Saturday, October 12, 2019

WASHINGTON POST: Judge grants Purdue Pharma, Sackler family pause in civil lawsuits.

Judge grants Purdue Pharma, Sackler family pause in civil lawsuits

The reprieve will last only three weeks to give the parties time to seek more financial information from the family.

“Litigation against the Sacklers is litigation against Purdue,” Ben Kaminetzky, an attorney for Purdue Pharma, told the court. “Continued litigation harms everyone.”
Artwork by Elizabeth Williams ( click on image to see larger)


WHITE PLAINS, N.Y. — A U.S. bankruptcy judge on Friday temporarily halted scores of lawsuits against Purdue Pharma and its owners, the Sackler family.
Extending that relief to the Sacklers, who haven’t filed for bankruptcy protection, is “extraordinary” but appropriate in this case, Judge Robert Drain said from the bench. Drain’s ruling stays action for three weeks in state and federal lawsuits against the Sackler family members, who own the company, as well as Purdue Pharma and related companies.


During the three-week reprieve, Purdue Pharma agreed to address one of the key concerns — access to more information about the Sacklers’ finances — raised by state attorneys general who objected to including the family in the temporary injunction.
“We are disappointed by the court’s ruling, but pleased that it is limited in time to less than 30 days. We will use this time to ensure that we get access to the Sacklers’ financial information,” Connecticut Attorney General William Tong said in a statement.
“The states are extremely concerned about the injunction,” said Andrew Troop, a lawyer for states that oppose legal immunity for Purdue’s owners.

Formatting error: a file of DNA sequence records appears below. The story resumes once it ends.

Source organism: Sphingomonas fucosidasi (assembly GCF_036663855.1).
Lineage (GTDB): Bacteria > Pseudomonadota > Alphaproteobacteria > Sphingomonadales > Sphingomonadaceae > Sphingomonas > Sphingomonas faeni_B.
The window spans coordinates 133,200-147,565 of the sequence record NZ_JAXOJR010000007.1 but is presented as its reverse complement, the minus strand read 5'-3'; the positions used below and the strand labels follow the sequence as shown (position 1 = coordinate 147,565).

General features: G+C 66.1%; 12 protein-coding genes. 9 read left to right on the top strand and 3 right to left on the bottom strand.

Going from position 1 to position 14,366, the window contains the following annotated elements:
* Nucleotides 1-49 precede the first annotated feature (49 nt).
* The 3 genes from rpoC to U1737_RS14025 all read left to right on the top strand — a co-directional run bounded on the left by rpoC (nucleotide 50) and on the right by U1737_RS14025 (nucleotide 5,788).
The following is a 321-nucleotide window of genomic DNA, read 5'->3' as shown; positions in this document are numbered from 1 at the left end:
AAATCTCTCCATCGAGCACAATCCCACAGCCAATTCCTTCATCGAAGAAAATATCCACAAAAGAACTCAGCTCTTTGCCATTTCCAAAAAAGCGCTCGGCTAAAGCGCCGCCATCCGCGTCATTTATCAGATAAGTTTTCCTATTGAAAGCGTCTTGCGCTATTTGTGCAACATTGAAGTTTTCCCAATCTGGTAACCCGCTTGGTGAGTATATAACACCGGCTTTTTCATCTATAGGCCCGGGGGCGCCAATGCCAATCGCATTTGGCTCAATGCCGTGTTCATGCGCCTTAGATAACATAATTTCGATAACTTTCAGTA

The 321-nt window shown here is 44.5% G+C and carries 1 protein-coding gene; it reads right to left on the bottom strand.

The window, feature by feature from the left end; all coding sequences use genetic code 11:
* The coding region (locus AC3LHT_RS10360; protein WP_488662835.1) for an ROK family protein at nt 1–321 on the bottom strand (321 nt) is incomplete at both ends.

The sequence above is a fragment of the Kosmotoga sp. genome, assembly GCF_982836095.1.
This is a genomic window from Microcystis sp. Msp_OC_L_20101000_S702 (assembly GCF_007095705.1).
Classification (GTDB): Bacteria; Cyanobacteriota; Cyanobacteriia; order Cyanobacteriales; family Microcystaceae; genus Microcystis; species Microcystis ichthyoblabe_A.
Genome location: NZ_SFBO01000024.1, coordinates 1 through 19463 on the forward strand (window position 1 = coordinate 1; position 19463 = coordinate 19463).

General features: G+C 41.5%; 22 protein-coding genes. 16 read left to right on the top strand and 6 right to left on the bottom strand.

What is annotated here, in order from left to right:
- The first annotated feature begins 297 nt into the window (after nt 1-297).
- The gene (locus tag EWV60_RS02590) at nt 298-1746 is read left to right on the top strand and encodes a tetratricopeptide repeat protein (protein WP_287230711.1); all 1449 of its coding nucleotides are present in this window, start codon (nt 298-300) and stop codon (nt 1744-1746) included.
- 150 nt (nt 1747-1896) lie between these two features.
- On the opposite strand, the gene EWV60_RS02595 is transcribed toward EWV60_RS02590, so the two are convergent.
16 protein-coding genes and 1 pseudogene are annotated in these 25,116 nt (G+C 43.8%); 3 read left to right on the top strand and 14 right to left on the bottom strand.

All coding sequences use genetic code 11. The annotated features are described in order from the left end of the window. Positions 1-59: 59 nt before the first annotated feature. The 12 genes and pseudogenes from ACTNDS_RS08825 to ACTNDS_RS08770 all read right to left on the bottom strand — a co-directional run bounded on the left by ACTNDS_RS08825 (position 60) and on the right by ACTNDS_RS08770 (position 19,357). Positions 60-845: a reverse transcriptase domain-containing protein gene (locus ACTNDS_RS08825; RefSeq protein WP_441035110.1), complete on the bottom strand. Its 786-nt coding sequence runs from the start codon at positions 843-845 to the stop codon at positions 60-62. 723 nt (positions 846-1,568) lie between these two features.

New York Attorney General Letitia James, who also objected to including the Sacklers in the injunction, said: “We’re pleased with the court’s desire for transparency and its recognition of the public’s need to know the facts that led to this national epidemic. We look forward to further proceedings and holding the Sacklers responsible for the role they played in the opioid crisis.”
Purdue had asked for an 180-day injunction. After more than seven hours of arguments — during which Judge Drain became visible frustrated — some state attorneys voluntarily agreed to a much shorter pause in their cases. They have until Nov. 6 to work out some of their differences.
In a statement after the hearing, Purdue said the decision "is an essential next step in preserving Purdue’s assets for the ultimate benefit of the American public. The company will work tirelessly and collaboratively during this pause in the litigation to continue to build support for the settlement structure.“
Just prior to Friday’s six-hour hearing, Purdue attorney Marshall Huebner said the company, the official committee of unsecured creditors and the Sacklers worked out an information sharing agreement.
The company argued that halting litigation was necessary to allow progress on a tentative settlement with more than 2,600 plaintiffs who have accused Purdue of deceptively marketing its blockbuster opioid pain pill, OxyContin. Without that protection, the Sacklers had said they may back out of the settlement, valued at $10 billion to $12 billion. As part of that deal, the Sacklers agreed to relinquish control of their firm and contribute at least $3 billion to the settlement.

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